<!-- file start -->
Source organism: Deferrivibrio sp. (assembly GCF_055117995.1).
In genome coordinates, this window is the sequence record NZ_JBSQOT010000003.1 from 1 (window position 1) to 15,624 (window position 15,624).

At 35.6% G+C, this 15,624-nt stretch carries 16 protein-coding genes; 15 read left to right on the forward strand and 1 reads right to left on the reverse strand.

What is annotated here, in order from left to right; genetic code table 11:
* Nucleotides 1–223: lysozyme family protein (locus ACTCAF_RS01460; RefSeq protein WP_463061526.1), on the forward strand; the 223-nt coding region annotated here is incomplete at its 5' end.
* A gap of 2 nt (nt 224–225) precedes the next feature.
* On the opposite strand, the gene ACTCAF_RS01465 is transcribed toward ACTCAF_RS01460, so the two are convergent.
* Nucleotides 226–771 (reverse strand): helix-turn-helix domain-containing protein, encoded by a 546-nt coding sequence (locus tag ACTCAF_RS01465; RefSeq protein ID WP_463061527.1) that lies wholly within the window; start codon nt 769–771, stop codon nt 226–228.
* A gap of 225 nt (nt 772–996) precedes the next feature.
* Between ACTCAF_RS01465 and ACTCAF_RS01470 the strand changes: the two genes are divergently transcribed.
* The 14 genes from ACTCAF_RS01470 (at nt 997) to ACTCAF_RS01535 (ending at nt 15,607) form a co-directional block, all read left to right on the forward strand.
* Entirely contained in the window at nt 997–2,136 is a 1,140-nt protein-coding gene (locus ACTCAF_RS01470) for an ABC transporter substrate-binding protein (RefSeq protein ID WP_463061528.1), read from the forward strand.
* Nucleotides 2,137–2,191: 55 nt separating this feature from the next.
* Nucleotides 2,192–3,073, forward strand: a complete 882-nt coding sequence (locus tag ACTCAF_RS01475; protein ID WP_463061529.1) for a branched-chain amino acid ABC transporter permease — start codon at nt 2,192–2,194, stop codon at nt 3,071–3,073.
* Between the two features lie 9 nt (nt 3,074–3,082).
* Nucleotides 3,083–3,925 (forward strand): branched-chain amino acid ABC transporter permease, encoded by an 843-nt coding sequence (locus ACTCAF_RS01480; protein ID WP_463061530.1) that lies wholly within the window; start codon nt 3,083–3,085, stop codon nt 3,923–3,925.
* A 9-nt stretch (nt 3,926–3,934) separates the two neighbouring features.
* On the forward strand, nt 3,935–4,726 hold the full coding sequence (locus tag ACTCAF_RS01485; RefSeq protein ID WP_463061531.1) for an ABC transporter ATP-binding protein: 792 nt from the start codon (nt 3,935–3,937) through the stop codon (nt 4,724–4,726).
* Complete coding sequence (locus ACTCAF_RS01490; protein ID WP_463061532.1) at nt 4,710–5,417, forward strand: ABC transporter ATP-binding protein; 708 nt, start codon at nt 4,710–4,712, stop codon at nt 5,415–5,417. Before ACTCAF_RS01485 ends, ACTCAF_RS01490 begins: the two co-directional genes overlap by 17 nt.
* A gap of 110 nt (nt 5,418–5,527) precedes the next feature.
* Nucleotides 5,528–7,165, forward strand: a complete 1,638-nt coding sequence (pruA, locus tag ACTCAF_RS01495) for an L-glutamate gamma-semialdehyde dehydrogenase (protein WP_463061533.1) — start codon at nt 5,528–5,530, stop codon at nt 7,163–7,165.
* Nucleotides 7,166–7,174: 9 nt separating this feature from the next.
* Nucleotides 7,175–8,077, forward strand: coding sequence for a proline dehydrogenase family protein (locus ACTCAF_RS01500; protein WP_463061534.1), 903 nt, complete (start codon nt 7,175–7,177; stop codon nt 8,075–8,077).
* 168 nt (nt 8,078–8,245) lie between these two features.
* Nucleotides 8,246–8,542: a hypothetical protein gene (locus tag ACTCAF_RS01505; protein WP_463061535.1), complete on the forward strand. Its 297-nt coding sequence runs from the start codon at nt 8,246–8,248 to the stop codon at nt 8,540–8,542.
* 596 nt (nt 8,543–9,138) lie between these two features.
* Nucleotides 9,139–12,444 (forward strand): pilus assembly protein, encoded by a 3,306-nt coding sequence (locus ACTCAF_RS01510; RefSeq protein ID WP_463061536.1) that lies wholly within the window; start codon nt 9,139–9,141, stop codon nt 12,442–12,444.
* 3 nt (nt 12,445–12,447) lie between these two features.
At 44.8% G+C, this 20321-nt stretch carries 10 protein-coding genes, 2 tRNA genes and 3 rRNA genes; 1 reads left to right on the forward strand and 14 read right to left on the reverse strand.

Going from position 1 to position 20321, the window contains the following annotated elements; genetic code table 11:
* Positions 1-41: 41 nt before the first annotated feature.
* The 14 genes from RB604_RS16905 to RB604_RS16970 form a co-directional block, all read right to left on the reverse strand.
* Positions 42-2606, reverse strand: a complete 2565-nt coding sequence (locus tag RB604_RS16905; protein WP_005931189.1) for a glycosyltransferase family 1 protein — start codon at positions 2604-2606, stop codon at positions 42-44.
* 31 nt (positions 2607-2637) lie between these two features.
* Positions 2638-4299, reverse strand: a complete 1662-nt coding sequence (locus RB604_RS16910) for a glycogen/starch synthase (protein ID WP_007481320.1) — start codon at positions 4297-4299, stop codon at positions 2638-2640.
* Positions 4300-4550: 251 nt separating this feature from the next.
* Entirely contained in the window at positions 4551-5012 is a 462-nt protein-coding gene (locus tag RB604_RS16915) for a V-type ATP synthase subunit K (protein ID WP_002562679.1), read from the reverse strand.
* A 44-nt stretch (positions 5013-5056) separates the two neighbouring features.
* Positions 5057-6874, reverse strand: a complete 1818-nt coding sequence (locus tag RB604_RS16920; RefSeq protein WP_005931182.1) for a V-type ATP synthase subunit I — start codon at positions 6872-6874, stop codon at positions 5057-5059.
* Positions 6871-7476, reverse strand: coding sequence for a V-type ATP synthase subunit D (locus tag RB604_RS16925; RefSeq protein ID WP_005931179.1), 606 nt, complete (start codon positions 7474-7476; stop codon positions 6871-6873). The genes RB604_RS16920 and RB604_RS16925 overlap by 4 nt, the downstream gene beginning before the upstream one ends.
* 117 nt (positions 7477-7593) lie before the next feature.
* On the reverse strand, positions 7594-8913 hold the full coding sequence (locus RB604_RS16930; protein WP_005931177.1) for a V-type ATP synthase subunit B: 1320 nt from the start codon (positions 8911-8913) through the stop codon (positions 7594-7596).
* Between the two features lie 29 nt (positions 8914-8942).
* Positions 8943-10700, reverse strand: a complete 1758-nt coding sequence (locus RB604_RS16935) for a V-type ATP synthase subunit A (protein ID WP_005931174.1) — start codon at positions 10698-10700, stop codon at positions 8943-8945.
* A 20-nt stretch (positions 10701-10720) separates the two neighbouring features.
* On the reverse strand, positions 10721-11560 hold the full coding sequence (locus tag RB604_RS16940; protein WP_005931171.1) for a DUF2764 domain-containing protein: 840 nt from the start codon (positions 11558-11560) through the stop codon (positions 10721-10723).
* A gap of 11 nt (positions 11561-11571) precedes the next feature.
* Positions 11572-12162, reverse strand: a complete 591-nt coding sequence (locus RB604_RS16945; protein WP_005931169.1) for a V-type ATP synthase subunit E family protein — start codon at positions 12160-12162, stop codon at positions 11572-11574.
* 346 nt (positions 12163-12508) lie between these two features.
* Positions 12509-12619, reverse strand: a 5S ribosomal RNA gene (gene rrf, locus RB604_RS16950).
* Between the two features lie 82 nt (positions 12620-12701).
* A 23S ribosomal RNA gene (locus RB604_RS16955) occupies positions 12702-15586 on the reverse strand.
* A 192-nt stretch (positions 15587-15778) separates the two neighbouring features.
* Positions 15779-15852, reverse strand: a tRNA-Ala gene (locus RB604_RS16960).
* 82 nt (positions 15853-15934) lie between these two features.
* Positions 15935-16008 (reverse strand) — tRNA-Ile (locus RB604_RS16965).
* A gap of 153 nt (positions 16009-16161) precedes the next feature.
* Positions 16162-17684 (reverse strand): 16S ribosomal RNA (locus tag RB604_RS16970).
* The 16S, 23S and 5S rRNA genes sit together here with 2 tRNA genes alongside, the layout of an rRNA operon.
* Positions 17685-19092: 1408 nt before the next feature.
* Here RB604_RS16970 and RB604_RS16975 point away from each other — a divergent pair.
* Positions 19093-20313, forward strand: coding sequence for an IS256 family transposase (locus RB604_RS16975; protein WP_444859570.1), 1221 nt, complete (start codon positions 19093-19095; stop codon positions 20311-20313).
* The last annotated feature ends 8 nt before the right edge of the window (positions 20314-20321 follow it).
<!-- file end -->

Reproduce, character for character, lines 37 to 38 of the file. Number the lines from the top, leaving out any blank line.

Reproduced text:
* Entirely contained in the window at positions 4551-5012 is a 462-nt protein-coding gene (locus tag RB604_RS16915) for a V-type ATP synthase subunit K (protein ID WP_002562679.1), read from the reverse strand.
* A 44-nt stretch (positions 5013-5056) separates the two neighbouring features.